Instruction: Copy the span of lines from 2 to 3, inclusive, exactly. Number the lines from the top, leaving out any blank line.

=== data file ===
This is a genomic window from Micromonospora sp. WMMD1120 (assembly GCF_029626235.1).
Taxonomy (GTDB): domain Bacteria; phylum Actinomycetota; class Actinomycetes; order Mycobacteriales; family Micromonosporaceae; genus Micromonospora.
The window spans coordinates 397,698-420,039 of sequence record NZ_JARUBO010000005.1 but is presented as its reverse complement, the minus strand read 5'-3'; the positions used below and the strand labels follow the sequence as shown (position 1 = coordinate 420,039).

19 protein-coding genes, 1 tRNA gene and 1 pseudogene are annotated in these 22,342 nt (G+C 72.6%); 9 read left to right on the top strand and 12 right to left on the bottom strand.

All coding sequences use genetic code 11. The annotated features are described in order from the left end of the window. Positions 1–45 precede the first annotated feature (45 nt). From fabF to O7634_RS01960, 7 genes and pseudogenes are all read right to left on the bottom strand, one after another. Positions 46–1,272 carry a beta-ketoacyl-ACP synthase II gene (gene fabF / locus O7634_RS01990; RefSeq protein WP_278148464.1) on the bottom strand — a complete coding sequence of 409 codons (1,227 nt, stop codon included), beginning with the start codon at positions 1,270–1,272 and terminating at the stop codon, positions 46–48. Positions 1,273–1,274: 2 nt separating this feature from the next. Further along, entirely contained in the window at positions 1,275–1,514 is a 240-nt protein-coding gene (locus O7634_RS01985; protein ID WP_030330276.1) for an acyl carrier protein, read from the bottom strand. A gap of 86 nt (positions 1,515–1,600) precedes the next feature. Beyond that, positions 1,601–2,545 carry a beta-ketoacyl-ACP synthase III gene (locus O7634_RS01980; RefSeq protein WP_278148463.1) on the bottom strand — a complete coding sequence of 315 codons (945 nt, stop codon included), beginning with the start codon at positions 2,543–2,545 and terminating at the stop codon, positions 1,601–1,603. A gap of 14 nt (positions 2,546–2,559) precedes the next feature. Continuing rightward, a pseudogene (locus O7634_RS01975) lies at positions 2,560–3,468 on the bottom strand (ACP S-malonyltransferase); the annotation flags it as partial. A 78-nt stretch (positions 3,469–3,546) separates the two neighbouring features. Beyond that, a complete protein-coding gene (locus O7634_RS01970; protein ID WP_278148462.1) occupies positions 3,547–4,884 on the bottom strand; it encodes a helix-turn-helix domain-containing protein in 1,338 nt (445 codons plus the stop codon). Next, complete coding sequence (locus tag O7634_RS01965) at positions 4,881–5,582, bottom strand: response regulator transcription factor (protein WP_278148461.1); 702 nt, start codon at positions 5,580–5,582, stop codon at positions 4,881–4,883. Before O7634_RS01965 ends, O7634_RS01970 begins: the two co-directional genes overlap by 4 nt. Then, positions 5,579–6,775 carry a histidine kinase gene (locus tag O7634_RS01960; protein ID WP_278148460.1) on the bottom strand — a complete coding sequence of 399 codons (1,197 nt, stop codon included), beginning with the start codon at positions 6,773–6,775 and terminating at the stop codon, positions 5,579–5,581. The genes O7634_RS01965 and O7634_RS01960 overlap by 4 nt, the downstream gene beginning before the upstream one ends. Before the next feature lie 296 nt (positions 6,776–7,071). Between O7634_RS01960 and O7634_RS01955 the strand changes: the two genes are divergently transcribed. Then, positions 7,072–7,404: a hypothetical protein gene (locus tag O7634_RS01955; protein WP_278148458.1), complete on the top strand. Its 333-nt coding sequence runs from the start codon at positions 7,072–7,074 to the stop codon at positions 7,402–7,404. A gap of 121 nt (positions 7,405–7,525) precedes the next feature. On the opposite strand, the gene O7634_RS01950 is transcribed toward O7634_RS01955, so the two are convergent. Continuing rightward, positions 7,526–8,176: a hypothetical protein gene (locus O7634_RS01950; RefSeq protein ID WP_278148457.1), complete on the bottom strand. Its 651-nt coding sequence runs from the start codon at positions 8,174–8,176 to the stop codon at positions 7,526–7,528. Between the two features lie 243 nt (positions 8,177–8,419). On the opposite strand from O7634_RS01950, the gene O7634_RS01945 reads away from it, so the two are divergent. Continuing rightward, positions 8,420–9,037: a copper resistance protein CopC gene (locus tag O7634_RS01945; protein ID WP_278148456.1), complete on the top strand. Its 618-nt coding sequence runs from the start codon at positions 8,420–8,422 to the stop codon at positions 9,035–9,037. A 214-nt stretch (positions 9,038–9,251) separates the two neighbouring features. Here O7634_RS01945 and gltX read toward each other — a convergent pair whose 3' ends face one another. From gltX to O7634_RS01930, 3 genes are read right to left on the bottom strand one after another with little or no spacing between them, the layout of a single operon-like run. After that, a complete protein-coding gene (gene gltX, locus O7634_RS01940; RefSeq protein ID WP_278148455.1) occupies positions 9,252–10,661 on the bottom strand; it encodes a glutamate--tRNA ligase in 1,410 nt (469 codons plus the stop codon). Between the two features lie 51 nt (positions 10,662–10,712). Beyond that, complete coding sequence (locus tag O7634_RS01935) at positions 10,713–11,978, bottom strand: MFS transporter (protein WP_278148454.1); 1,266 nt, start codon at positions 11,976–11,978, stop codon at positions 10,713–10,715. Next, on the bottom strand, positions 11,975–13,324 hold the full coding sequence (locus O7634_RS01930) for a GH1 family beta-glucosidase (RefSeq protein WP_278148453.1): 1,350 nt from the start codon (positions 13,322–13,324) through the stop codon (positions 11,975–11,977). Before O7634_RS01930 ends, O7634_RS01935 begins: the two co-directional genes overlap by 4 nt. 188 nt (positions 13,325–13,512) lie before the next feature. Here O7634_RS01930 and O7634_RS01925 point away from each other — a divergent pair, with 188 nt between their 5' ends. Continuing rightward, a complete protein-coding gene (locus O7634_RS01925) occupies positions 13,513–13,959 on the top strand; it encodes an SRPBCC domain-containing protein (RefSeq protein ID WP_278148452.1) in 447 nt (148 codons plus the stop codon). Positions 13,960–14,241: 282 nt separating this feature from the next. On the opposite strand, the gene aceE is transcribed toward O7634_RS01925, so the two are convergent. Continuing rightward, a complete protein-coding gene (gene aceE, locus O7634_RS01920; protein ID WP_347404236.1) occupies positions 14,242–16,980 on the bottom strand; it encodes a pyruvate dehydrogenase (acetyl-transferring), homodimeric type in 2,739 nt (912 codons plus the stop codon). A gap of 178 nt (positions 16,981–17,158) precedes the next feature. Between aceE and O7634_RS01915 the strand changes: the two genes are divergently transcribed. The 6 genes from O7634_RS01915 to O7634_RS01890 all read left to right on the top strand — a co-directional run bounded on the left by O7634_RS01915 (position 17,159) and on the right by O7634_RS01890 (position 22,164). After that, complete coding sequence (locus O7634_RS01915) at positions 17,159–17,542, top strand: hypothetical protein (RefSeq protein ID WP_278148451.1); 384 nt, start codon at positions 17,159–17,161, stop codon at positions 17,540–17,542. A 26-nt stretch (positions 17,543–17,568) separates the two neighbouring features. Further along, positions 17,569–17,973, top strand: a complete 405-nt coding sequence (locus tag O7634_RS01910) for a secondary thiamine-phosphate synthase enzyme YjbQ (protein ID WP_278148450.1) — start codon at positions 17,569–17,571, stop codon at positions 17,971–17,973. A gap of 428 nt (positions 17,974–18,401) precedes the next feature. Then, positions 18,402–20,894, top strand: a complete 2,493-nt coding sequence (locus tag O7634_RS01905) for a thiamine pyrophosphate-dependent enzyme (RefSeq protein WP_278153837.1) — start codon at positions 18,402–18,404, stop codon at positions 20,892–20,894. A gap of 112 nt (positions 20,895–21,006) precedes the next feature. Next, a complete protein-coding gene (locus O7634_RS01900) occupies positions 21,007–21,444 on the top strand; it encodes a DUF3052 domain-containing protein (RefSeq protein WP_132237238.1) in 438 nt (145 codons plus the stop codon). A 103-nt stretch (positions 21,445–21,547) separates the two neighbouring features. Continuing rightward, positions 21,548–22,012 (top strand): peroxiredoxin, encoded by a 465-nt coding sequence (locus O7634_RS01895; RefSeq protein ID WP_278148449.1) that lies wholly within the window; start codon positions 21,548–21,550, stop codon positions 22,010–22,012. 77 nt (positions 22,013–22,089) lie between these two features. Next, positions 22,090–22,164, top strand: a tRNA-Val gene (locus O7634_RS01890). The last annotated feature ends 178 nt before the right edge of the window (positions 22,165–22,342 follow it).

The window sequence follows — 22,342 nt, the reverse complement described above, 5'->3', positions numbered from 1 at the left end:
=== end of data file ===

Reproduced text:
Taxonomy (GTDB): domain Bacteria; phylum Actinomycetota; class Actinomycetes; order Mycobacteriales; family Micromonosporaceae; genus Micromonospora.
The window spans coordinates 397,698-420,039 of sequence record NZ_JARUBO010000005.1 but is presented as its reverse complement, the minus strand read 5'-3'; the positions used below and the strand labels follow the sequence as shown (position 1 = coordinate 420,039).